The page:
Signaling and the Inflammasome Mycobacteria through Mincle/CARD9 the Th17-Promoting Adjuvant Activity of Cord Factor and Peptidoglycan Recapitulate

Abstract

Although adjuvants are critical vaccine components, their modes of action are poorly understood. In this study, we investigated the mechanisms by which the heat-killed mycobacteria in CFA promote Th17 CD4 + T cell responses. We found that IL-17 secretion by CD4 + T cells following CFA immunization requires MyD88 and IL-1b/IL-1R signaling. Through measurement of Ag-specific responses after adoptive transfer of OTII cells, we confirmed that MyD88-dependent signaling controls Th17 differentiation rather than simply production of IL-17. Additional experiments showed that CFA-induced Th17 differentiation involves IL-1b processing by the inflammasome, as mice lacking caspase-1, ASC, or NLRP3 exhibit partially defective responses after immunization. Biochemical fractionation studies further revealed that peptidoglycan is the major component of heat-killed mycobacteria responsible for inflammasome activation. By assaying Il1b transcripts in the injection site skin of CFA-immunized mice, we found that signaling through the adaptor molecule caspase activation and recruitment domain 9 (CARD9) plays a major role in triggering pro–IL-1b expression. Moreover, we demonstrated that recognition of the mycobacterial glycolipid trehalose dimyco-late (cord factor) by the C-type lectin receptor mincle partially explains this CARD9 requirement. Importantly, purified pepti-doglycan and cord factor administered in mineral oil synergized to recapitulate the Th17-promoting activity of CFA, and, as expected, this response was diminished in caspase-1– and CARD9-deficient mice. Taken together, these findings suggest a general strategy for the rational design of Th17-skewing adjuvants by combining agonists of the CARD9 pathway with inflammasome activators. T he choice of adjuvants is often a critical factor in the success of vaccines, but the number of adjuvants available for clinical use is very limited. Effective adjuvants are known to act on the innate immune system to not only increase the magnitude of vaccine-induced immune responses, but also to direct the appropriate class of effector response (1). However, the innate immune pathways that must be targeted to elicit particular types of adaptive immunity are poorly understood, thus hampering the development of rationally designed adjuvants. Historically, mycobacteria and their components have been the basis of numerous adjuvants and immunotherapies. For instance, bacillus Calmette-Guérin instillation is widely used to treat superficial bladder cancer, and this attenuated mycobacterial strain has been employed as an adjuvant in experimental vaccines against Leishmania spp. and other pathogens (2). However, the best-known use of mycobacteria for stimulating the immune system is in CFA, a water-in-oil emulsion containing heat-killed Mycobacterium tuberculosis strain H37Ra or M. butyricum. Although not appropriate for human …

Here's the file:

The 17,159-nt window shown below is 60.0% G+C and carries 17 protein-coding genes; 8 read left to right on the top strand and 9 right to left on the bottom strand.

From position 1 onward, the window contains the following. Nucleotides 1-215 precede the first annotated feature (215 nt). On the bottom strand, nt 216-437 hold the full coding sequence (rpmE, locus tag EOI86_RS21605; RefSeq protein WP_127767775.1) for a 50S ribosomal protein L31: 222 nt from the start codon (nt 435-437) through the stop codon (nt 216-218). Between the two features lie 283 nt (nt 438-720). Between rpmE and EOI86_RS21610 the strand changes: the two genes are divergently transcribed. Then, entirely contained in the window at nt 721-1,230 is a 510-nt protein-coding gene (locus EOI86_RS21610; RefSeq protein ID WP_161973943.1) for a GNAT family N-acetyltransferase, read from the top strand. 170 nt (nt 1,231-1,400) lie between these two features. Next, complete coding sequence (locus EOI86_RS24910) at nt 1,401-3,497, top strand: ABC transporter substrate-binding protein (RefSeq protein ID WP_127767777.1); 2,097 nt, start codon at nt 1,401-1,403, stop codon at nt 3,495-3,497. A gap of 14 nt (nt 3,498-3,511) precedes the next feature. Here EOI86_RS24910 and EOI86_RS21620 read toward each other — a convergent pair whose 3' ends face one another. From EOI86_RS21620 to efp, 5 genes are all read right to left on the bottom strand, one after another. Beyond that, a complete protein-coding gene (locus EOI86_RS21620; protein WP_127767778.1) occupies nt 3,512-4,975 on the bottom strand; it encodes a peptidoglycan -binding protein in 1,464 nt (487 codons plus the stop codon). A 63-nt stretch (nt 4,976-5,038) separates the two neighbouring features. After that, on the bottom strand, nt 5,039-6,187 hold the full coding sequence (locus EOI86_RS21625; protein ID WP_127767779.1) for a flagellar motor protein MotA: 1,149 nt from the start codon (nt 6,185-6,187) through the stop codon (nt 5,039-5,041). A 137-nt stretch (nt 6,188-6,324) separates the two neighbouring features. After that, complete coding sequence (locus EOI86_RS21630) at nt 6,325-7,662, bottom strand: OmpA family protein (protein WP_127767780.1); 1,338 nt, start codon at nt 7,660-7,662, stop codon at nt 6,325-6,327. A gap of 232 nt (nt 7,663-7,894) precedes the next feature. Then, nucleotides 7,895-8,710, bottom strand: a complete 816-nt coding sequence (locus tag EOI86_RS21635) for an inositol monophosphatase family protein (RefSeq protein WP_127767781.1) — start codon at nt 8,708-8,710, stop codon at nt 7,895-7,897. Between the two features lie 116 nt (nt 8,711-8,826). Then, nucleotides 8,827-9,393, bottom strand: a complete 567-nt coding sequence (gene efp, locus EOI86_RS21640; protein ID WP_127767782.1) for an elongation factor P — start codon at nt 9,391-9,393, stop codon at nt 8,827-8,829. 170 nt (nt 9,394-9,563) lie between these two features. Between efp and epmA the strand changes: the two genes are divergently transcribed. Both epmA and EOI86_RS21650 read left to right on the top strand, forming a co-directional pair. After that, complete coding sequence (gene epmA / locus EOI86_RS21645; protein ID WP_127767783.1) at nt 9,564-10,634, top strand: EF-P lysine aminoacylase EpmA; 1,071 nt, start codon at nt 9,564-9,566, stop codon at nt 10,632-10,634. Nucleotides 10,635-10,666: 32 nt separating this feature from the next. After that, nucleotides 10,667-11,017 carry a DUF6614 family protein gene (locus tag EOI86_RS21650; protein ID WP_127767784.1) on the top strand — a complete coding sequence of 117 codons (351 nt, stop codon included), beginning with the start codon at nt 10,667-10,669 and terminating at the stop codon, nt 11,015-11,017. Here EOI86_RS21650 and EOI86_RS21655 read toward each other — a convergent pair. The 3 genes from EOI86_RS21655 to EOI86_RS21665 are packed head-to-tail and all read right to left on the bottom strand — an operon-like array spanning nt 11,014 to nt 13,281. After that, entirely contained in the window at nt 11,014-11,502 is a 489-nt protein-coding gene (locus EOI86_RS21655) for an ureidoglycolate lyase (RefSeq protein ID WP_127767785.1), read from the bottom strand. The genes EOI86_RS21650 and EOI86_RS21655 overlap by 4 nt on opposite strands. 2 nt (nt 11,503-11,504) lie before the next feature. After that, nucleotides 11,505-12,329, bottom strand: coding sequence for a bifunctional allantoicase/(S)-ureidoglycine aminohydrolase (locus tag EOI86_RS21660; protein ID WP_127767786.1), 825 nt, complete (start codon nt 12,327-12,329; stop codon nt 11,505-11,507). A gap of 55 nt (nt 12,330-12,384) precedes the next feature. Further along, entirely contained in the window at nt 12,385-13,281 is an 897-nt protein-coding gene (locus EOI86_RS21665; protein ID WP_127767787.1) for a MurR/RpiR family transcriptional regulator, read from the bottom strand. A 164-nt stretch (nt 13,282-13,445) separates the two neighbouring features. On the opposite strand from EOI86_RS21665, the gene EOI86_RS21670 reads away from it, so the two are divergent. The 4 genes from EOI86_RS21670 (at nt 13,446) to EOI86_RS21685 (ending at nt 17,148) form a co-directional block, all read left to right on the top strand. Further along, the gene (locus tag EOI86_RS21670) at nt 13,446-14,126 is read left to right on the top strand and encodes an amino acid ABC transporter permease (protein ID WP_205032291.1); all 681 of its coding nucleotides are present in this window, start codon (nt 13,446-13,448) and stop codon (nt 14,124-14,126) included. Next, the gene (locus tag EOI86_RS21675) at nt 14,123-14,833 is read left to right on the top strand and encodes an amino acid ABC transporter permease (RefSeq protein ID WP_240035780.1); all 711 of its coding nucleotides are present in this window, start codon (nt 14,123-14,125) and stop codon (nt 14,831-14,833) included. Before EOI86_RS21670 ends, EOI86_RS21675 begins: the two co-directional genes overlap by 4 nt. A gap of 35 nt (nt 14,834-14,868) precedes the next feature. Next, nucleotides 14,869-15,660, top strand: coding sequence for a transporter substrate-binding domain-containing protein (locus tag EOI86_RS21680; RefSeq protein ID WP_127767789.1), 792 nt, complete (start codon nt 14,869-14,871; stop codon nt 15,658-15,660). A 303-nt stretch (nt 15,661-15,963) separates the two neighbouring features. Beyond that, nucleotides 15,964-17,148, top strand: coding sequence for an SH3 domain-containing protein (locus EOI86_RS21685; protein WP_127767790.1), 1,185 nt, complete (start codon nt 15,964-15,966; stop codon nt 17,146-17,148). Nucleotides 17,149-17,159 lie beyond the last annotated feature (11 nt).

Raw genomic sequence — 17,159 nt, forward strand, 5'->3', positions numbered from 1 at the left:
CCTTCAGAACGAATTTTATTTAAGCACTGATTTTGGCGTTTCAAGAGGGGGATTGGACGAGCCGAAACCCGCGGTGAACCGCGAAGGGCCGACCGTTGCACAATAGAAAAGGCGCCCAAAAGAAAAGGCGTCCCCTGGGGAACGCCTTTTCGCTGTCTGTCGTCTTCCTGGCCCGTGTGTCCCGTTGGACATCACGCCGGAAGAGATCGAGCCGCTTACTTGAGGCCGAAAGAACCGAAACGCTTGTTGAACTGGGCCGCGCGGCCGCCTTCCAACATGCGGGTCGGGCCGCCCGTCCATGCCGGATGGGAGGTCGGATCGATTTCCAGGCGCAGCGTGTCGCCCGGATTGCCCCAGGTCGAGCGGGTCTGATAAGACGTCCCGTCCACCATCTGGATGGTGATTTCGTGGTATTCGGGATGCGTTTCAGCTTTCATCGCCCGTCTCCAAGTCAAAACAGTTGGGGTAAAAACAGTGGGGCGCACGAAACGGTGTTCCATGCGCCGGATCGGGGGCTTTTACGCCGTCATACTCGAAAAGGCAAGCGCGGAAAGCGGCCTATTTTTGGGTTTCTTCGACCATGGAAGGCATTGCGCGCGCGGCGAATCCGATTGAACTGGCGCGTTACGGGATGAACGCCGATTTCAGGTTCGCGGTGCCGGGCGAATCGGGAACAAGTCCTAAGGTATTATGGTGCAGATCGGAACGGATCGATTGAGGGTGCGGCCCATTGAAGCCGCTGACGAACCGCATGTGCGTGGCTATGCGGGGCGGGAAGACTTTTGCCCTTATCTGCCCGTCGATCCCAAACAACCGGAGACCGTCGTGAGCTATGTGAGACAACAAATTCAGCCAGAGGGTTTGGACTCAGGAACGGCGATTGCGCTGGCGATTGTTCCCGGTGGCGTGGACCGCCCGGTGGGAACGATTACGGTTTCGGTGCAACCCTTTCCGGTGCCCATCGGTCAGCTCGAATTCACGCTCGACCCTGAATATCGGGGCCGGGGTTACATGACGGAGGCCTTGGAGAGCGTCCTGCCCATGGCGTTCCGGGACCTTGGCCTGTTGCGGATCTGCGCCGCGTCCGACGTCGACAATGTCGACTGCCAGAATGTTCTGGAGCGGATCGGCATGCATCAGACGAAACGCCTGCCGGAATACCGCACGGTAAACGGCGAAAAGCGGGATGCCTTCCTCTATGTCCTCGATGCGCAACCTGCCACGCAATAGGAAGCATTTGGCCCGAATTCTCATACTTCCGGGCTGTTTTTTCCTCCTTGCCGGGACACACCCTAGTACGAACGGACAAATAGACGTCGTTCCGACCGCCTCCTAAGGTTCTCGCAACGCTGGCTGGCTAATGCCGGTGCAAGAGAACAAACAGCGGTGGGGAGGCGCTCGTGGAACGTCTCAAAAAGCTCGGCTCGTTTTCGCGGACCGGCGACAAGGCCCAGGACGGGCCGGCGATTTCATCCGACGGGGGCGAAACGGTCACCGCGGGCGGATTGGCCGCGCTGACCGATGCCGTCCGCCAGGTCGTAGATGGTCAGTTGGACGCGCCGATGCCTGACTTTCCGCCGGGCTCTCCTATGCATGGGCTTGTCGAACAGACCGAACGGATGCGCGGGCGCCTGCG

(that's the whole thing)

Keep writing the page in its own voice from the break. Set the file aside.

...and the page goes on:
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Cite this paper

@inproceedings{Besra2013SignalingAT, title={Signaling and the Inflammasome Mycobacteria through Mincle/CARD9 the Th17-Promoting Adjuvant Activity of Cord Factor and Peptidoglycan Recapitulate}, author={Gurdyal S Besra and Vincenzo Cerundolo and Alan Sher Yamasaki and Xin Lin and Giorgio Trinchieri and Guangyou Feng and Sandy Oland and Sara Hieny and Pat Caspar and Sho Mayer-Barber and Sudagar S. Gurcha and Dragana Jankovic and Kevin Shenderov and Daniel L. Barber and Katrin D. Mayer-Barber and Carl G. Feng and Sho Yamasaki and Jenny P. -Y. Ting and Alan Sher}, year={2013} }